dissabte, 14 de gener de 2012


Back from fishing in Kayar, Senegal (14°55’ N, 17°07’ W).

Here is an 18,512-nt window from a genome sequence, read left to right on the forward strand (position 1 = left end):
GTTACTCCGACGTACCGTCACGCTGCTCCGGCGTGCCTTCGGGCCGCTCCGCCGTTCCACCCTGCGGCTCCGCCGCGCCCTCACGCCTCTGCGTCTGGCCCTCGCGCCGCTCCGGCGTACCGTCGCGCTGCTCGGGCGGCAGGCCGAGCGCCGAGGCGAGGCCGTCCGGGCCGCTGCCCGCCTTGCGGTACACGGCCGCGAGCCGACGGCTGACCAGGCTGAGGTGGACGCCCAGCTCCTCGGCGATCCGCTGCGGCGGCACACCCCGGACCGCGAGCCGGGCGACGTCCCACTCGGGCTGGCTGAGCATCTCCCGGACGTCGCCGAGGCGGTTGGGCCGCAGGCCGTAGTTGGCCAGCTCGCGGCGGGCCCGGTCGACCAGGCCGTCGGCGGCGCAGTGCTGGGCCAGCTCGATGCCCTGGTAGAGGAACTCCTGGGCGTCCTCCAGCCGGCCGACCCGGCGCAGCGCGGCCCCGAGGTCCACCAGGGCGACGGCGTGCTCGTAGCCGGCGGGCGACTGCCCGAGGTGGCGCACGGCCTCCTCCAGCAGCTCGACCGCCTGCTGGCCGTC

With alternate seasonal cold currents rich in nutrients from the Canary islands and hot equatorial currents, Senegal's 700 km of coast is full of marine wildlife. This local wealth fuels coastal fishing, 80% of which is done traditionally, with lines or nets on motorised wood dugout canoes. But it also attracts more efficient European trawlers which intensively exploit the resources and take them away from seaside countries thanks to fishing agreements. With an annual production of about 400 000 tons, fishing is Senegal's primary economic resource and mainly supplies the local market with fish such as tuna, sardines and hake. This fish is mostly sold on the beach, where the dugout canoes unload their produce. The fish are dried, smoked, matured or salted before being sent throughout the country. For the Senegalese and for a billion people throughout the world, the ocean is their primary source of animal protein.

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